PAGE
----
Montpelier: James Madison University Magazine



Officer Down
Montpelier Spring 1999

When Peter Finch was "mad as hell" in Network, he threw open the window of his corporate high-rise and yelled that he wasn't "gonna take it anymore."

When his own sense of decency and fair play had been injured, Chris Cosgriff ('99) took a more quiet and constructive approach. And his solution has spoken volumes.

Early in 1996 the JMU freshman had read two articles in The Washington Post that upset him. The first article was a feature story about Terrence Johnson, a man convicted of killing two Maryland police officers. Johnson was being released after 16 years in prison and the article, appearing on the Post Metro section front page, praised him for his rehabilitation and plans of becoming a lawyer.

The second Washington Post article appeared soon after. The story was about a police officer in Philadelphia who was killed on duty. The article was two paragraphs long and appeared buried somewhere in the middle of a section.

That a killer received banner accolades and a hero only a blurb maddened Cosgriff. "I just didn't think it was right," he says. "So I decided that I wanted to do something. About the only thing I knew how to do at that point was creating web pages. So I sat down and created one."

Cosgriff had no idea that his impulse would lead to an internationally renowned effort. The web site he created is called the Officer Down Memorial Page (ODMP) and it's devoted to memorializing law enforcement officers killed in the line of duty. In just three years the ODMP has become one of the most visited memorials in the world.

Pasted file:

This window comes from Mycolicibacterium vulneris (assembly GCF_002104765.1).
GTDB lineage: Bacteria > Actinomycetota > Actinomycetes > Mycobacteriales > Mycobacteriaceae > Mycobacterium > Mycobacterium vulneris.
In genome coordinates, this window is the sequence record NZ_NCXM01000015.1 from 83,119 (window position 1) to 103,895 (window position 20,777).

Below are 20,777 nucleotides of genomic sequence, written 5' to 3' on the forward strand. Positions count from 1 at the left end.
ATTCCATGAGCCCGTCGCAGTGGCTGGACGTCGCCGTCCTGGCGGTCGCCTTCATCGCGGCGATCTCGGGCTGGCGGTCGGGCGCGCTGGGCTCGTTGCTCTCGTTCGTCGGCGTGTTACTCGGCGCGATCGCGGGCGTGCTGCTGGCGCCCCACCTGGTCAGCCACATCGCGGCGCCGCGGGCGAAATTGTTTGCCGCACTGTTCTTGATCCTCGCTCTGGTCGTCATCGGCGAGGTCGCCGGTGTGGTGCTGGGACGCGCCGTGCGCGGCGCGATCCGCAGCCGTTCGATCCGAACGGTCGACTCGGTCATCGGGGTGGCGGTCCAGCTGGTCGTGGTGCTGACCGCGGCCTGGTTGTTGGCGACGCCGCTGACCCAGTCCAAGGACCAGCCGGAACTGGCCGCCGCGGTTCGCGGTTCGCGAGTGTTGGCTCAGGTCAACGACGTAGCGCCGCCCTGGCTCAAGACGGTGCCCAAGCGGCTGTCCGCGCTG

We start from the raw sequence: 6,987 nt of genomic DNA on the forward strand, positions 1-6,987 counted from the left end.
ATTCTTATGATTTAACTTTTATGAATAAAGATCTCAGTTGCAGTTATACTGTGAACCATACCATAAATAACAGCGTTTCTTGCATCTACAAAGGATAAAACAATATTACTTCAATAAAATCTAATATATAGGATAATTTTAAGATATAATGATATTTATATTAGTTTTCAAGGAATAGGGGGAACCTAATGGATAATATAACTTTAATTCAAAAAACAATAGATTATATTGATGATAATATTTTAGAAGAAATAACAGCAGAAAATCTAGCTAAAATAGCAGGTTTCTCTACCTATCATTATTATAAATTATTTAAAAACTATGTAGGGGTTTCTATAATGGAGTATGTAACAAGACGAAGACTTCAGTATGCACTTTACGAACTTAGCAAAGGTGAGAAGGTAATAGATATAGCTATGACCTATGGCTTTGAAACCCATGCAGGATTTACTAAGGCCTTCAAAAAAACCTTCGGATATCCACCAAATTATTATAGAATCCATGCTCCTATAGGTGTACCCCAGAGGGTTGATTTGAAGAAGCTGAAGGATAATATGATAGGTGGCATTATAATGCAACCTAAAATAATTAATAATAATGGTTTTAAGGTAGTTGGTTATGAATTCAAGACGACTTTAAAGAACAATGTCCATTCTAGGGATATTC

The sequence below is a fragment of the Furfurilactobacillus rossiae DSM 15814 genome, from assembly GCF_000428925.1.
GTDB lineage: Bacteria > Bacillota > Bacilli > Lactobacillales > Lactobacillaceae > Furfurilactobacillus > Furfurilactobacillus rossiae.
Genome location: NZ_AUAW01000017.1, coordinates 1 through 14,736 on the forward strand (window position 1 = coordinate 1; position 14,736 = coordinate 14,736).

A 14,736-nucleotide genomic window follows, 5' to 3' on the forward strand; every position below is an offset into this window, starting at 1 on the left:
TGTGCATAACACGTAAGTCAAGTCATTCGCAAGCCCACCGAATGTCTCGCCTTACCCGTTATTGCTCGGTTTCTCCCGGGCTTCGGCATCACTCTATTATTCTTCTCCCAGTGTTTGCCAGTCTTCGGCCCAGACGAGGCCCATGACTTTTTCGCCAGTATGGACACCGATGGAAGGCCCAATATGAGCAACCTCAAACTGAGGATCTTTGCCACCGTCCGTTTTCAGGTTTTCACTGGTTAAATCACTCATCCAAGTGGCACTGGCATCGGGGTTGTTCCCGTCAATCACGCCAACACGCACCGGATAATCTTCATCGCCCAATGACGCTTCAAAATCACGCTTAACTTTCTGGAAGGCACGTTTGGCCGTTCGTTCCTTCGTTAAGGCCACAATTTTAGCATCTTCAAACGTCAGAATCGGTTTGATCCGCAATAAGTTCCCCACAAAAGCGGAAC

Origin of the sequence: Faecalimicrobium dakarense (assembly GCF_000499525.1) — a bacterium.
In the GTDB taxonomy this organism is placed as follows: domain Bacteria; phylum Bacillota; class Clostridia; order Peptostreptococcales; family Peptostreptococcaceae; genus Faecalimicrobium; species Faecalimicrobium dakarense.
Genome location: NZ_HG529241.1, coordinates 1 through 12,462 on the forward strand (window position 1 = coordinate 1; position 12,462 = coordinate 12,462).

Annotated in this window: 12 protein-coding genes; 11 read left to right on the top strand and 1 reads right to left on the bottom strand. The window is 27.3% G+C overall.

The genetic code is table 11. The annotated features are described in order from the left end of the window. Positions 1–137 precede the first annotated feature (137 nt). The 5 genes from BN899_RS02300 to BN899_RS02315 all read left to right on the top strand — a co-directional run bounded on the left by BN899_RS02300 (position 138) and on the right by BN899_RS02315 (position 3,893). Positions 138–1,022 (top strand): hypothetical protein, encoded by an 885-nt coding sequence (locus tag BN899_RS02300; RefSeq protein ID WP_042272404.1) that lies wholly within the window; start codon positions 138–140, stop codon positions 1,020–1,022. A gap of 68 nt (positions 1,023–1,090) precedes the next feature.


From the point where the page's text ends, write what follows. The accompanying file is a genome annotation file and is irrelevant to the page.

The ODMP has been embraced fully by the international law enforcement community. Actually, they depend on it; cops from Canada to Australia and in every U.S. state go to the site as soon as rumors spread of yet another fallen brother or sister. Grieving family members get in touch directly with Cosgriff within hours of their tragedies. In fact, most of the information for the ODMP comes directly to Cosgriff now that his site is so widely known. Even the National Law Enforcement Officer's Memorial in Washington, D.C., receives most of its information about fallen officers from him. "Usually, before the National Memorial hears from police departments who have lost an officer, they hear about it from me," he says.

Despite the site's popularity and the praise Cosgriff receives, it's tough to describe the ODMP in the positive terms of success. Visiting the site (www.odmp.org), looking at photographs of dead officers and reading about their left-behind 18-month-olds leaves behind a sad awe. The running tally of slain police officers this year on the main page is depressing. But, with page after page memorializing officers through the years, it's clear that the ODMP is an enormous effort -- an effort requiring lots of people and money. Incredibly though, Cosgriff receives no compensation from the site, and he maintains it alone.

Such altruism is unusual, but Chris Cosgriff is an unusual person. Behind his contemporary good looks and fast smile, his integrity and commitment to an ideal make him seem as if he's from another time.

Maybe Debra Valenzuela of Concerns of Police Survivors (COPS) gets it right when she says, "I think Chris is an actual angel." COPS is a national organization that helps families of fallen officers. "Every morning when I get to work I log onto the ODMP first thing. I'd say that 90 percent of the time I get my information about officers who have died from Chris' site first. I don't know how he does it," she says.